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U.S. auto parts retailer shares hit by O'Reilly's weak comp sales
July 5, 2017 / 4:58 PM / 5 months ago

U.S. auto parts retailer shares hit by O'Reilly's weak comp sales

(Reuters) - Shares of U.S. auto parts retailers fell sharply on Wednesday after O‘Reilly Automotive Inc (ORLY.O) said its same-store sales were much below the company’s estimates for the second quarter because of a mild winter and weak demand.

O‘Reilly’s stock ended down 18.9 percent to $178.77, its biggest daily percentage drop on record, and also took down shares of its peers.

The company said sales at stores open for at least 12 months rose 1.7 percent, compared with its forecast of an increase of 3 percent to 5 percent.

Analysts on average were expecting O‘Reilly’s quarterly same-store sales to rise about 4 percent, according to Thomson Reuters I/B/E/S.

Weak demand likely reflected muted confidence from lower-end consumers, people earning less than $50,000 annually, who had less cash, partly because of rising healthcare, debt and housing costs, Wedbush analyst Seth Basham said.

These consumers are among the do-it-yourself (DIY) after-market auto parts industry’s core customer group.

Confidence among minorities, such as Hispanics, a key group for DIY auto retailers, was sinking. They avoided leisure trips and saved money for fear of being detained under the Trump administration’s immigration policy, Basham said.

Rising competition from e-commerce players such as Inc (AMZN.O) may also have been one of the factors impacting O‘Reilly’s same-store sales, analysts said.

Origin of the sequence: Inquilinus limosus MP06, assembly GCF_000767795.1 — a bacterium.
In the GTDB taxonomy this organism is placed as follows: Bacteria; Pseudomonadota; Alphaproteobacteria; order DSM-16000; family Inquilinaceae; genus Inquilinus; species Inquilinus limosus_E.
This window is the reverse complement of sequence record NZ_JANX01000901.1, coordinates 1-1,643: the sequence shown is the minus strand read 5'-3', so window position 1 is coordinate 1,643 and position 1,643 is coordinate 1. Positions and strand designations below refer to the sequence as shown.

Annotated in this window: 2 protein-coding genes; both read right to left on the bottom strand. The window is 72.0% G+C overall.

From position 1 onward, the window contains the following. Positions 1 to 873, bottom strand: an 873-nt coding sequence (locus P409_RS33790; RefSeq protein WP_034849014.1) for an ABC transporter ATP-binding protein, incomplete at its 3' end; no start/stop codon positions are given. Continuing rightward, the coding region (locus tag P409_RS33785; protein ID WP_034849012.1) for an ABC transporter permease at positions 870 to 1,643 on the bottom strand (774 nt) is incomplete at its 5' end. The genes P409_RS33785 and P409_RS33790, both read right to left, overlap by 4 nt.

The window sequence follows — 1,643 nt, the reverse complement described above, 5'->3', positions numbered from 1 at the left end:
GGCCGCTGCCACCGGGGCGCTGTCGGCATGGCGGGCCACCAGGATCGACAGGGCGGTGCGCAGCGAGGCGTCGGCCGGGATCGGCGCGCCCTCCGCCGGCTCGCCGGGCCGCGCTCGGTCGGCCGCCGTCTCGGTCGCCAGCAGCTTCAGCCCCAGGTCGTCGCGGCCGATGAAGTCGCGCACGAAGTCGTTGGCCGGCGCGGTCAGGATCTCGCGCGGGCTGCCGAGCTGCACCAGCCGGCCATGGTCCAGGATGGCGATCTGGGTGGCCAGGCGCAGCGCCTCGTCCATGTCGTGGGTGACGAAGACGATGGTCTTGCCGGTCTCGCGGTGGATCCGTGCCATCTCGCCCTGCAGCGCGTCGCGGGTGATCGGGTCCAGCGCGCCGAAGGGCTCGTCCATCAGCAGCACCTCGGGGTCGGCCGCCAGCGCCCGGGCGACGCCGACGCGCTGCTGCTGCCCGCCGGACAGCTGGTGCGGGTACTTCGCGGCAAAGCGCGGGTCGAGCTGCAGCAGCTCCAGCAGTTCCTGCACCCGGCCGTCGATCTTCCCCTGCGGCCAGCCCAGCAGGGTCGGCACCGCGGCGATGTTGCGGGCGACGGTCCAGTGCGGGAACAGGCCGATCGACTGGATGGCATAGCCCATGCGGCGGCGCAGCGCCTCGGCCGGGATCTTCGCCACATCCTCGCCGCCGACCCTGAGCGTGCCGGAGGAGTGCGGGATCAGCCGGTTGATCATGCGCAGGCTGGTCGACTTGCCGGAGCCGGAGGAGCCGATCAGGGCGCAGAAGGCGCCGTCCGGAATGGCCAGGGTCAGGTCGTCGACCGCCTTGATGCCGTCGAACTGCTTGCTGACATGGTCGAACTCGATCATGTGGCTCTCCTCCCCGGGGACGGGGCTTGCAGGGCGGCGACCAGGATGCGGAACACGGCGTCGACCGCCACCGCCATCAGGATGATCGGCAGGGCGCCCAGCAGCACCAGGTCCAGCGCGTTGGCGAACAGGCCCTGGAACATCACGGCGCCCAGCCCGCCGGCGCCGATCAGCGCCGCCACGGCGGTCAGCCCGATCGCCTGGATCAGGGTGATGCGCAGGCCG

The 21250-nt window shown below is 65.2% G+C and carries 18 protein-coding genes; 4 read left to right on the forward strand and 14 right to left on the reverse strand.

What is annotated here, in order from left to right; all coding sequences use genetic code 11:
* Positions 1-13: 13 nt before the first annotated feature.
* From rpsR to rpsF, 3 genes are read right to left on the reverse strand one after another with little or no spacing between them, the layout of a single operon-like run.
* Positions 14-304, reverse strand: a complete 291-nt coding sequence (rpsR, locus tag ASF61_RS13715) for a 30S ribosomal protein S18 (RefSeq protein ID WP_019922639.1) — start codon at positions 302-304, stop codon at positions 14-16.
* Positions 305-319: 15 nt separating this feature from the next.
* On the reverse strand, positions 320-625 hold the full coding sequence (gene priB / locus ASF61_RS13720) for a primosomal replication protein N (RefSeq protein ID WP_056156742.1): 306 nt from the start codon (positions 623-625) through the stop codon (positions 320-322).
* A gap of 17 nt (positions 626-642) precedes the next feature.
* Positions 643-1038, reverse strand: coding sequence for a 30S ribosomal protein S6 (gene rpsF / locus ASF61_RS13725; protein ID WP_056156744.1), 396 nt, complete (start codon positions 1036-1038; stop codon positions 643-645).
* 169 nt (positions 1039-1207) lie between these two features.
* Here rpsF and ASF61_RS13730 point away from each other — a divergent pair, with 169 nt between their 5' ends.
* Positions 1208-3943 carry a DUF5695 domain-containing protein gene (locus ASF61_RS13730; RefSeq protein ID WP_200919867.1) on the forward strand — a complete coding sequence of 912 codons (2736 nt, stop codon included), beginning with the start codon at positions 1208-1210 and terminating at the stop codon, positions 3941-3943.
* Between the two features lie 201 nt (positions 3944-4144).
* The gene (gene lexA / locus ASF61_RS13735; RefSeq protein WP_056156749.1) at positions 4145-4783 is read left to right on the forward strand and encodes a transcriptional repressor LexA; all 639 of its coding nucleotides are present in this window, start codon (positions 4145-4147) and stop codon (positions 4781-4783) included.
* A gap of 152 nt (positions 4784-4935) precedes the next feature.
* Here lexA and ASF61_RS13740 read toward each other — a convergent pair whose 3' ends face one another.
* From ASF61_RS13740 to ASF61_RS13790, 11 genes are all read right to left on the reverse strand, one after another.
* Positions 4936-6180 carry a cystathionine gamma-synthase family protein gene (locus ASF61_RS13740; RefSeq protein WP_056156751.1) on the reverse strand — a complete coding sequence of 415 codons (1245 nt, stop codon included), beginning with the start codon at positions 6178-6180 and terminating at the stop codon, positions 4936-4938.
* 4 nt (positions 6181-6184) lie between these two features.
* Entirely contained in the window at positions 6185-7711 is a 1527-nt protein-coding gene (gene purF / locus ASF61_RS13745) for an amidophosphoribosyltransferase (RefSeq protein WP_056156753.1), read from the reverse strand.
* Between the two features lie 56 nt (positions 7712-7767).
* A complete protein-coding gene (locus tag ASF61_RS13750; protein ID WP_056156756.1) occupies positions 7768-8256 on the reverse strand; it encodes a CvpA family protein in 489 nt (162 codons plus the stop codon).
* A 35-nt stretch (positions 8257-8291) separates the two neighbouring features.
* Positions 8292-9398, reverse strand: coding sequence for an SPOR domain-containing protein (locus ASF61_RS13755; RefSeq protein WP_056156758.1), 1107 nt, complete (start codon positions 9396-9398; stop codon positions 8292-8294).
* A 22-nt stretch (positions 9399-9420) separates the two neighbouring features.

O‘Reilly‘s, which generated about 58 percent of its 2016 sales from DIY customers, said comparable store-sales shortfall would also have an impact on its operating profitability in the second quarter.

Shares of rivals Autozone Inc (AZO.N) and Advance Auto Parts Inc (AAP.N), also hit multi-year lows.

    Advance Auto closed down 11.1 percent at $105.21 and Autozone dropped 9.6 percent to $516.83.

    Short sellers had been preparing to make money on the sector. Short interest in the three retailers hit a 2017 high of $4.8 billion on June 14, according to S3 Partners data. It dropped to $4.2 billion by Monday and is expected to slide to $3.7 billion after Wednesday’s price action.

    “We’ve seen additional shorting in all three stocks as short sellers continue to build their positions in anticipation of further weakness in the sector,” S3 Partners wrote on Wednesday after the market close.

    O‘Reilly will report second-quarter results on July 26.

    Shorts in the three stocks have made about $1.83 billion so far this year, S3 Partners said.

    Reporting by Ankit Ajmera in Bengaluru; additional reporting by Rodrigo Campos in New York; Editing by Gabriella Borter and Grant McCool

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